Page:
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Nanomedicine holds promise in fight against HIV/Aids

University of the North West academic Lebogang Katata-Seru
Nabio director Steven Mufumadi
Department of Science and Technology official Fhumulani Maanda

The South African Agency for Science and Technology Advancement (SAASTA) in partnership with Nanotech and Biotech (Nabio) Consulting brought together a wide array of experts to explore the role nanomedicine can play in the fight against HIV/Aids.

The “Nanomedicine: The new approach towards HIV/AIDS Eradication” symposium took place shortly after World Aids Day, which is commemorated on 1 December annually. The UNAIDS World AIDS Day theme for 2011 to 2015 was: “Getting to Zero”. In 2015, South Africa focussed on Zero Discrimination, without losing sight of the other “zeroes”, such as zero new HIV infections and zero AIDS-related deaths.

The expert speakers at the symposium underscored the great promise that nanomedicine, which is the application of nanotechnology to the prevention and treatment of disease in the human body, holds. Nanomedicine could overcome some of the challenges of the current HIV/Aids treatments, University of the North West academic Lebogang Katata-Seru said.

The limitations of the current treatments include that some ARV drugs cause gastrointestinal degradation leading to low bioavailability and lengthy treatment. There is low adherence to HIV treatment due to adverse side effects, and ARVs cannot cross biological barriers for delivery to cellular and anatomical sites and suffer from short residence time at the cellular and anatomical sites.

Another limitation is that discontinuation or shortage of treatment could lead to drug resistance.

NNanotechnology-based delivery of antiretroviral therapy could help overcome these limitations. “(It) improves solubility and allows sustained release of the antiretroviral drug,” Katata-Seru said.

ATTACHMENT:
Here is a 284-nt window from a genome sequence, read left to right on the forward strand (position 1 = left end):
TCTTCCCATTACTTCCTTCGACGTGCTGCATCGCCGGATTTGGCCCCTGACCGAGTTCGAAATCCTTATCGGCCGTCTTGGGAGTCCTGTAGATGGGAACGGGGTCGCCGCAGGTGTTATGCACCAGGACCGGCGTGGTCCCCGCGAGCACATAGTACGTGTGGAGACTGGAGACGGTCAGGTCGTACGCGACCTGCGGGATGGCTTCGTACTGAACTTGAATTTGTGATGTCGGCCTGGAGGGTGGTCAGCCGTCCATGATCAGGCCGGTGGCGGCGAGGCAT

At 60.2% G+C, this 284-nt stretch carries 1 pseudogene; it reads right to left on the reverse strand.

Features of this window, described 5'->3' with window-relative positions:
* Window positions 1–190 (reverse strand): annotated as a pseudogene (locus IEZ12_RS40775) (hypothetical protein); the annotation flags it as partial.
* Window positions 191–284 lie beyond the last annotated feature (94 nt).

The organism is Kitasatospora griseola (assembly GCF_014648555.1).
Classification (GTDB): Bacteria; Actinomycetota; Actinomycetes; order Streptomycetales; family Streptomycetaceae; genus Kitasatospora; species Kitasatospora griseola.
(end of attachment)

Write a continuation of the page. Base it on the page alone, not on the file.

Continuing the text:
“(Nanotechnology-based delivery of antiretroviral therapy reduces) toxicity and improves bioavailability. (Further, it) allows efficient crossing of the drug across cellular barriers or the ability to traverse the epithelial/endothelial barriers.”

She said the advantages of HIV/Aids nanomedicine were immense, but there were challenges as well. These included that nanoparticles were not easily degraded or metabolised and might accumulate over a period of time, and that high toxicity issues resulted in DNA damage and cellular apoptosis.

Further, while several preclinical trials showed promise, scaling up was challenging and expensive. Most of the research had not proceeded beyond the pre-clinical stage.

Nabio director Steven Mufamadi agreed that nanomedicine could help South Africa to eradicate HIV/AIDS. Scientists were working on a nanogel-microbicide to prevent HIV.

Over and above the next-generation “therapeutic” delivery vehicles, nanotechnology could help with early detection and rapid testing for HIV/AIDS among other things. “Nanomedicine helps to facilitate the quick detection (of HIV), instead of waiting for three months for HIV test results. “With nanomedicine you can have results immediately,” Mufumadi said.

Fhumulani Maanda, representing the Department of Science and Technology (DST), said the government believed that nanotechnology held great promise. To this end, the DST had adopted a nanotechnology strategy that focussed on several strategic research areas.

The research areas include the applications of nanotechnology in health, energy and water in the social cluster. In the industrial cluster the focus was on mining and minerals, chemical and bioprocessing, and advanced materials and manufacturing.